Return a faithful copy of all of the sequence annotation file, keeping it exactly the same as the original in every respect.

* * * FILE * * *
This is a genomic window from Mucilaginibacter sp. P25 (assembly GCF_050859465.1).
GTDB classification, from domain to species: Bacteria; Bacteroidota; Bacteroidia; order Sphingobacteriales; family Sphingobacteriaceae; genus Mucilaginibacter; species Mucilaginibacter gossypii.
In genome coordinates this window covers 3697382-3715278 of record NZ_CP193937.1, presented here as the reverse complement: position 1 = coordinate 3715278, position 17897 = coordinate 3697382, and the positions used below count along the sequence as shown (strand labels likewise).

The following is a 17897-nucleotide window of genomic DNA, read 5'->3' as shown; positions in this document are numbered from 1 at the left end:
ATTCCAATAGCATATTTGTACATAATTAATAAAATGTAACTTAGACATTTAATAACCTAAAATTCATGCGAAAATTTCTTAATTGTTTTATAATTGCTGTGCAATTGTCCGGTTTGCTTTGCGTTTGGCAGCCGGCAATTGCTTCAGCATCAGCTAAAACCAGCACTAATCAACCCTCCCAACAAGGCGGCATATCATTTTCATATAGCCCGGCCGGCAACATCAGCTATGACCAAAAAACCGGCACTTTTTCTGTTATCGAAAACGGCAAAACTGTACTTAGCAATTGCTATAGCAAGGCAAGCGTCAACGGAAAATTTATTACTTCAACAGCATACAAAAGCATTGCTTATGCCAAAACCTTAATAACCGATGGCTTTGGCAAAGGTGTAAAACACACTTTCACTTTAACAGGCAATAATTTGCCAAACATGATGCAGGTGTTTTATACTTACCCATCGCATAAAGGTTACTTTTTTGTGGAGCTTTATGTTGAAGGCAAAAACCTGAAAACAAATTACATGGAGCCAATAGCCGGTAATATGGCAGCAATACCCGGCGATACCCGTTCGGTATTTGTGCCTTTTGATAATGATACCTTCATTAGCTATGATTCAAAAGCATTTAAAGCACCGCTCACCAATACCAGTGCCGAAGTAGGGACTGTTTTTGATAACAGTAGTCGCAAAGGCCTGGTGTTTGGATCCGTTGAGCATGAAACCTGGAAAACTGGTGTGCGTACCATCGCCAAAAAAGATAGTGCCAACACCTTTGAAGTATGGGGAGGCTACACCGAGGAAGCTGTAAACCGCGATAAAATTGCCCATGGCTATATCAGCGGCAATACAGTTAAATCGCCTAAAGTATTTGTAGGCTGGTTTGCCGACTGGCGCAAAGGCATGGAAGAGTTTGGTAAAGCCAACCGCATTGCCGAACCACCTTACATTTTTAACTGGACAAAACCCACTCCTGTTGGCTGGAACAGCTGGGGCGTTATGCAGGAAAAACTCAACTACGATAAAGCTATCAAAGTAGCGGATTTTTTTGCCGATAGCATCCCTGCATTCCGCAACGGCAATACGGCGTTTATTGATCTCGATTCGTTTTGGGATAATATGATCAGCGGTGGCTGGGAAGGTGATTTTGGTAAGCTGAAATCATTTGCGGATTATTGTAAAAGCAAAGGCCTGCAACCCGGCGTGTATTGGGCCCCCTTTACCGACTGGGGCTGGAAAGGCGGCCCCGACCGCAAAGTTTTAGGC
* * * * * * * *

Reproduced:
This is a genomic window from Mucilaginibacter sp. P25 (assembly GCF_050859465.1).
GTDB classification, from domain to species: Bacteria; Bacteroidota; Bacteroidia; order Sphingobacteriales; family Sphingobacteriaceae; genus Mucilaginibacter; species Mucilaginibacter gossypii.
In genome coordinates this window covers 3697382-3715278 of record NZ_CP193937.1, presented here as the reverse complement: position 1 = coordinate 3715278, position 17897 = coordinate 3697382, and the positions used below count along the sequence as shown (strand labels likewise).

The following is a 17897-nucleotide window of genomic DNA, read 5'->3' as shown; positions in this document are numbered from 1 at the left end:
ATTCCAATAGCATATTTGTACATAATTAATAAAATGTAACTTAGACATTTAATAACCTAAAATTCATGCGAAAATTTCTTAATTGTTTTATAATTGCTGTGCAATTGTCCGGTTTGCTTTGCGTTTGGCAGCCGGCAATTGCTTCAGCATCAGCTAAAACCAGCACTAATCAACCCTCCCAACAAGGCGGCATATCATTTTCATATAGCCCGGCCGGCAACATCAGCTATGACCAAAAAACCGGCACTTTTTCTGTTATCGAAAACGGCAAAACTGTACTTAGCAATTGCTATAGCAAGGCAAGCGTCAACGGAAAATTTATTACTTCAACAGCATACAAAAGCATTGCTTATGCCAAAACCTTAATAACCGATGGCTTTGGCAAAGGTGTAAAACACACTTTCACTTTAACAGGCAATAATTTGCCAAACATGATGCAGGTGTTTTATACTTACCCATCGCATAAAGGTTACTTTTTTGTGGAGCTTTATGTTGAAGGCAAAAACCTGAAAACAAATTACATGGAGCCAATAGCCGGTAATATGGCAGCAATACCCGGCGATACCCGTTCGGTATTTGTGCCTTTTGATAATGATACCTTCATTAGCTATGATTCAAAAGCATTTAAAGCACCGCTCACCAATACCAGTGCCGAAGTAGGGACTGTTTTTGATAACAGTAGTCGCAAAGGCCTGGTGTTTGGATCCGTTGAGCATGAAACCTGGAAAACTGGTGTGCGTACCATCGCCAAAAAAGATAGTGCCAACACCTTTGAAGTATGGGGAGGCTACACCGAGGAAGCTGTAAACCGCGATAAAATTGCCCATGGCTATATCAGCGGCAATACAGTTAAATCGCCTAAAGTATTTGTAGGCTGGTTTGCCGACTGGCGCAAAGGCATGGAAGAGTTTGGTAAAGCCAACCGCATTGCCGAACCACCTTACATTTTTAACTGGACAAAACCCACTCCTGTTGGCTGGAACAGCTGGGGCGTTATGCAGGAAAAACTCAACTACGATAAAGCTATCAAAGTAGCGGATTTTTTTGCCGATAGCATCCCTGCATTCCGCAACGGCAATACGGCGTTTATTGATCTCGATTCGTTTTGGGATAATATGATCAGCGGTGGCTGGGAAGGTGATTTTGGTAAGCTGAAATCATTTGCGGATTATTGTAAAAGCAAAGGCCTGCAACCCGGCGTGTATTGGGCCCCCTTTACCGACTGGGGCTGGAAAGGCGGCCCCGACCGCAAAGTTTTAGGC